As difficult as it is to believe during February (a.k.a. the most dismal month of the year), spring is coming. Really, it is. And right about now, those of us with gardens can feel our green thumbs starting to itch. I'm currently hatching a scheme to install a backyard grape arbor and my first potted roof garden. My mom confessed she's already peeking beneath snow piles and sodden mulch on a hunt for the first crocus of spring. Sadly, it's not time to chase the spiders off our hand trowels just yet, but, for those unwilling to accept Punxsutawney Phil's forecast
, use of a cold frame can bump up the growing season a month or more.
A cold frame is essentially a miniature portable greenhouse, consisting of low walls made from wood, brick or straw bales, with a glass or clear plastic lid. Cold frames are most often used to toughen up seedlings that were started indoors, providing a gentler transition between the cozy windowsill and the big, bad yard. You can place the frame directly over a portion of the newly-planted bed you wish to insulate, and remove it when the plants become hardier. My mom uses one on her back patio to shelter flats of herbs and young annual flowers before planting.
I've always wanted to build a cold frame of my own to nurture edibles in the pre-spring, but never found the time (or requisite drafting skills) to put one together. Enter my friend Joe—as handy with a plane as he is with a pruning knife—who used his hibernating months to construct a handsome cold frame from salvaged materials. I stopped by his place the other day to learn how he did it.
The frame he built measures roughly five-feet by three-feet. The glass lid slopes down in the front to catch as much sun as possible, and the interior is painted white to reflect that sun onto the plants inside. An adroit carpenter and dedicated DIYer, Joe calculated the dimensions to most efficiently use the materials he had on hand. He procured some cedar planks that were leftover from a fence his dad built, and found an old window frame in storage under his back steps.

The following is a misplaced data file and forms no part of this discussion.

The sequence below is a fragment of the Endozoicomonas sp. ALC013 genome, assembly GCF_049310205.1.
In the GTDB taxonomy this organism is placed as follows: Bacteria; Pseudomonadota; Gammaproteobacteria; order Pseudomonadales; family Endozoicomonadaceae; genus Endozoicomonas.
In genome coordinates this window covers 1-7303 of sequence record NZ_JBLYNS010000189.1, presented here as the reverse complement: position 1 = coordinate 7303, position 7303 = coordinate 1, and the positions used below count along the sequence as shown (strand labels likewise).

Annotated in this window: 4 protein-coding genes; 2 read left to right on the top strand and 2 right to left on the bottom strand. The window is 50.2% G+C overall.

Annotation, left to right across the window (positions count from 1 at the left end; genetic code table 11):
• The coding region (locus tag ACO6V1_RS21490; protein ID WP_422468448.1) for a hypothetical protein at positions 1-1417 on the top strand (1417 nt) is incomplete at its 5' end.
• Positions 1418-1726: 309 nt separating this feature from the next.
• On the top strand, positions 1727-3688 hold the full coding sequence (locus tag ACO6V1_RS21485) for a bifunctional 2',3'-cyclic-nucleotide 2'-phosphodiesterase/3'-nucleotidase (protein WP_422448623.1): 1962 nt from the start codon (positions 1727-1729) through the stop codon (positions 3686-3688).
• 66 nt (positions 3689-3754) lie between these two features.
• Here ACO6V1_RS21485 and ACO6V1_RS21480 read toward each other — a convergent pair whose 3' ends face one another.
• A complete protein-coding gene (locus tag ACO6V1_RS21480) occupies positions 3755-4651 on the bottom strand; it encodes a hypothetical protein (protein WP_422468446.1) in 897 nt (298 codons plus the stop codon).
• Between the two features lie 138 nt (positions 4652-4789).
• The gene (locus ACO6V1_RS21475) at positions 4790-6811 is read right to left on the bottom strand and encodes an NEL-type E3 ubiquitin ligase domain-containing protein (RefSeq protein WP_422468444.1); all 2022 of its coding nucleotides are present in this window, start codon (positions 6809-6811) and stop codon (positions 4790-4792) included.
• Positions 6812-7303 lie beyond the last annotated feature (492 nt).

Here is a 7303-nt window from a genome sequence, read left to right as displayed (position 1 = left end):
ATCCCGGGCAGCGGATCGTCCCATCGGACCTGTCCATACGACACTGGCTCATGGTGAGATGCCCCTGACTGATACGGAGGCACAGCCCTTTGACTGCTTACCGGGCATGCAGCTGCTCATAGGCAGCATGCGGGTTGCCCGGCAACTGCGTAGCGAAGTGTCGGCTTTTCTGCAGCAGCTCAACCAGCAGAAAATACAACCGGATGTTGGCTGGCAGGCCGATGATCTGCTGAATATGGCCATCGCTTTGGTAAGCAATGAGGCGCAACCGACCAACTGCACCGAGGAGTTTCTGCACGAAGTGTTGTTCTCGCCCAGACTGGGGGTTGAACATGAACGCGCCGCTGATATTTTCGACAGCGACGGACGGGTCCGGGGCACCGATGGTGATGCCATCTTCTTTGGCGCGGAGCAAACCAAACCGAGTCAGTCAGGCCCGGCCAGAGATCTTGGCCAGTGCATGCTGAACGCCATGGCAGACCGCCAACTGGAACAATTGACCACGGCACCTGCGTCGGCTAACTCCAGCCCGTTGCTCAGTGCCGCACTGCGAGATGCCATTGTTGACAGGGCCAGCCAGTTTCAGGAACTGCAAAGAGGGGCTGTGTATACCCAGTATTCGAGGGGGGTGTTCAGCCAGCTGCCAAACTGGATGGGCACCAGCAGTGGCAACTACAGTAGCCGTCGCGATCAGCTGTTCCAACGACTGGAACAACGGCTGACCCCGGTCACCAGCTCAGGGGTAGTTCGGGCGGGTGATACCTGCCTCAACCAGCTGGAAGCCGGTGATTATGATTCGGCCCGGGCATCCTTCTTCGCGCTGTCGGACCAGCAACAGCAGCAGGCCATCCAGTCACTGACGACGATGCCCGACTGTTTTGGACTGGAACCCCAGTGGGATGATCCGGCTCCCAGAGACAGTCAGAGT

After admiring his craftsmanship, I sat down on the couch to learn about the drafting process. Using the dimensions of the window and the amount of slant he wanted for the top as base figures, he deployed the Pythagorean Theorem and some basic trig to calculate the lengths and angles at which to cut the planks for the sides. If, like me, you feel the room spin at the mention of sine, an easy-to-follow cold frame plan can be found here.
The actual construction didn't require too many tools: a chop saw, circular saw, drill, square and wood screws. A few final touches were still needed: weatherproofing the frame and attaching hinges to the lid, an essential step since cold frames should be ventilated every day. Overheating is often a bigger problem than excessive cold—so much so that temperature-activated cold frame openers can be commonly found at garden stores.
As you can see, the near-final product is a real beaut. Joe plans to use it for young herbs and tomato plants starting in March and cold-weather greens, like kale or chard, in the late fall. I'm inspired to roll up my sleeves and get to work on one. That is, as soon as I can wade through the slush to my garage.
Thinking about doing some cold framing of your own? Here are a few ways to get the most out of your little greenhouse:
1. Angle it toward the south or east to catch as many rays as possible throughout the day.
2. If you're putting the frame over a garden bed, bury the sides about six inches and build up the soil around the outside. More heat will be trapped in the earth beneath the frame.
3. Be sure to lift the lid at the height of the day. Temperatures inside shouldn't exceed 75 degrees Fahrenheit. You might even want to invest in a thermometer.
4. On cold nights, add extra insulation by covering the frame in newspaper, straw or blankets. During really cold nights, you can even place a votive candle or two (about one candle for every two square-feet) inside to keep things cozy. Just be sure to keep the flame well away from the sides (don't do this if you're using straw bales for walls!) and any leaves that might burn or catch fire.
5. Irrigate with warm water; cold water can be shocking for young plants. Also, avoid over-watering so your seedlings don't succumb to rot or disease.
It took a move from the regimented lawnscapes of the suburbs to the congestion of a major metropolis for Sharon to look twice at what she puts in the trash, down the sink and into her own body. She reports fortnightly on her endeavors to change "greening" from calculated deviation to a practicable way of life. You can contact her here.